I’ve been hearing what I guess you’d call credible rumors from a number of informed people both inside and outside the Obama administration that Judith McHale, the former president and CEO of the Discovery Channel, is going to be tapped imminently as the next Undersecretary of State for Public Diplomacy. Al Kamen at The Washington Post has been all over the prospective McHale buzz, but in the last day, several people have told me they expect an announcement very soon. Neither the White House nor the State Department would comment on McHale.
It’s an interesting choice. McHale doesn’t have a diplomatic background. But neither did Jim Glassman, the recently departed undersecretary whom public-diplo watchers considered the office’s first success story. McHale, though, is said to be close to Secretary of State Hillary Rodham Clinton, and has been a big donor to Democratic politicians, shelling out over $100,000 during the 2008 campaign cycle. Marc Lynch recently made a case against her, but I’ve heard support for her from career diplomats as well.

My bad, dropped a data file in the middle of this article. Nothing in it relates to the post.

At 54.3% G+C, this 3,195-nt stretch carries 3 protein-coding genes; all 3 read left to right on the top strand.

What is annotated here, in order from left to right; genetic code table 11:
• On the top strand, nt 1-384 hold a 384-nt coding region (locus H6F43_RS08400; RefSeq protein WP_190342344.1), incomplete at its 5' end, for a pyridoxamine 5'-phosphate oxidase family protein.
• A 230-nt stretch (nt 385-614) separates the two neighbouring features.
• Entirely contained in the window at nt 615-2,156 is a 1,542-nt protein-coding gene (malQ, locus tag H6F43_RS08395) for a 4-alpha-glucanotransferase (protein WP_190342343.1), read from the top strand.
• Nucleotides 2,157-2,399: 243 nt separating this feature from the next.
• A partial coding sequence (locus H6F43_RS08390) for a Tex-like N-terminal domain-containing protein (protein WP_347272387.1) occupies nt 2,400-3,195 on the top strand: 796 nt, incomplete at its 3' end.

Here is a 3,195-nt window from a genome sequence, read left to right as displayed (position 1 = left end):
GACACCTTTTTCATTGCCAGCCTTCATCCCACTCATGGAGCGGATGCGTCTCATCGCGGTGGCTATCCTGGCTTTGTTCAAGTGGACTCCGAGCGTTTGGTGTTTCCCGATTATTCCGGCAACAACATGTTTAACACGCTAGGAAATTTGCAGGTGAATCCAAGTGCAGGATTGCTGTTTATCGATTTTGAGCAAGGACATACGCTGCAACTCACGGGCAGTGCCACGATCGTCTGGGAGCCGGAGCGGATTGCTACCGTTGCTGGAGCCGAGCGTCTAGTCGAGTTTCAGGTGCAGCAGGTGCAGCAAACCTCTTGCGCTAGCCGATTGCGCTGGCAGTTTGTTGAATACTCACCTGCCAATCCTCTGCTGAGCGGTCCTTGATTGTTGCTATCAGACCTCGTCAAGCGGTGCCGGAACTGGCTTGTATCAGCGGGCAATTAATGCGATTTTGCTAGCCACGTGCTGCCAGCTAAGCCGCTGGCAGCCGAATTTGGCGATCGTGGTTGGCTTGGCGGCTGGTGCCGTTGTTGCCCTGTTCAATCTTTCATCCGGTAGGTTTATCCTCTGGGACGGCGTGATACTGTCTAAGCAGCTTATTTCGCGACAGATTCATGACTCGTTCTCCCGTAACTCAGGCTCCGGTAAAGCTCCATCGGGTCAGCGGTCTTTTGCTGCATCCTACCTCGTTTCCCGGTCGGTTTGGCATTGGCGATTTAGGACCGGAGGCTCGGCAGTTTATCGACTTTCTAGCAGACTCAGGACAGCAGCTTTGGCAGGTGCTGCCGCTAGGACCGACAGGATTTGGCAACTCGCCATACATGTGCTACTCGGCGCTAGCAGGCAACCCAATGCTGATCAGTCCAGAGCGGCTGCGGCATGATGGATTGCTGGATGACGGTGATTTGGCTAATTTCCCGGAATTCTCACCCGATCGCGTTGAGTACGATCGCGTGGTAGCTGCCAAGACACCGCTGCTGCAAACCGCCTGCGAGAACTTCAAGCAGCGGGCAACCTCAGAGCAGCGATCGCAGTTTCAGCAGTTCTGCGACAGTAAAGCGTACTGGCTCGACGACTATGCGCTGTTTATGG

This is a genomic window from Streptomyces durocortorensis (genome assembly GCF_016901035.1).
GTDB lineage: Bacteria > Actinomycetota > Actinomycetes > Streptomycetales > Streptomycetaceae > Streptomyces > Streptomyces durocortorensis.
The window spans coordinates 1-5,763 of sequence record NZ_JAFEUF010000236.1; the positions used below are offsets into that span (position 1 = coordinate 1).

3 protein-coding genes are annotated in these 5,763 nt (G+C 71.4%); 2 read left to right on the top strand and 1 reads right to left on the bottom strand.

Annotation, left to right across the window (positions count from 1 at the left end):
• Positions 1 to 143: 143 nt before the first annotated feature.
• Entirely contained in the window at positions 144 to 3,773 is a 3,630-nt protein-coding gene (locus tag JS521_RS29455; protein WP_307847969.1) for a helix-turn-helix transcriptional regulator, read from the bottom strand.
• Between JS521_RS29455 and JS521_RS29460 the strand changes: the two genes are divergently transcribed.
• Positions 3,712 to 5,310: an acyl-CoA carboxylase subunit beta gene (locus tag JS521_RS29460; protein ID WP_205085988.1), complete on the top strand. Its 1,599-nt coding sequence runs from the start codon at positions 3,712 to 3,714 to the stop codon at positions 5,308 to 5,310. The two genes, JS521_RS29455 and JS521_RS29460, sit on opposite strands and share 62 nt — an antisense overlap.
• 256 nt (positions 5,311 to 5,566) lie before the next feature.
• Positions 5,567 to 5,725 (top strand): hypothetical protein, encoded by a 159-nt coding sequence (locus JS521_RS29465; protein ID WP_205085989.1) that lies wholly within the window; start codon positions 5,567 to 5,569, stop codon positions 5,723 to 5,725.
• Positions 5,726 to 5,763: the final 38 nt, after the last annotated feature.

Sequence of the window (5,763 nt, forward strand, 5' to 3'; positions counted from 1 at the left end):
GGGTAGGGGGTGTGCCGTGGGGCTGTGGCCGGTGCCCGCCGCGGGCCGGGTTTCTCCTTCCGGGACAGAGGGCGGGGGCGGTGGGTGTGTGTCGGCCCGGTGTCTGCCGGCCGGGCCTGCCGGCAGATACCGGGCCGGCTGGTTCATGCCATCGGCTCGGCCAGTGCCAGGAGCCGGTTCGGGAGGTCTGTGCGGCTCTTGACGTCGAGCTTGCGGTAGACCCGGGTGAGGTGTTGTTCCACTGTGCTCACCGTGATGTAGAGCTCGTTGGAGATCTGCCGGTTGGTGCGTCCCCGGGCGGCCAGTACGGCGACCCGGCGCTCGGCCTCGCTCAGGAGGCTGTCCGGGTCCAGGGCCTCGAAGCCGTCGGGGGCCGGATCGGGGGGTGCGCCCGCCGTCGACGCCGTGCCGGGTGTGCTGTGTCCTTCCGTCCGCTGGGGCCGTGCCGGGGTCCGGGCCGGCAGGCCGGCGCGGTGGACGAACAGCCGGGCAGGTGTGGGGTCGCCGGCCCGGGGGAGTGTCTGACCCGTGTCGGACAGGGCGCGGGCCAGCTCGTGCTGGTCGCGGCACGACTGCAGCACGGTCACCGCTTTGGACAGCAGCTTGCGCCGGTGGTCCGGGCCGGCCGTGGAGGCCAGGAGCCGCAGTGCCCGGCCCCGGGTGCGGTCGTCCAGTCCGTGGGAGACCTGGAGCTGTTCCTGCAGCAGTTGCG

If indeed McHale gets the job, it’ll raise the question of the which direction the Obama team wants to take public diplomacy. Under former President George W. Bush, who placed loyalist Karen Hughes in the job in 2005 — widely seen as a disaster — the undersecretary became the lead for strategic communications across the government, tasked with convening, coordinating and executing the U.S. communications strategy abroad. It’s unclear whether the Obama administration will continue that model. Denis McDonough, a close Obama adviser, has the strategic communications portfolio at the National Security Council. Will McDonough play the role in the interagency process that the undersecretary of state played in the Bush administration?
I’ll have more on all this later.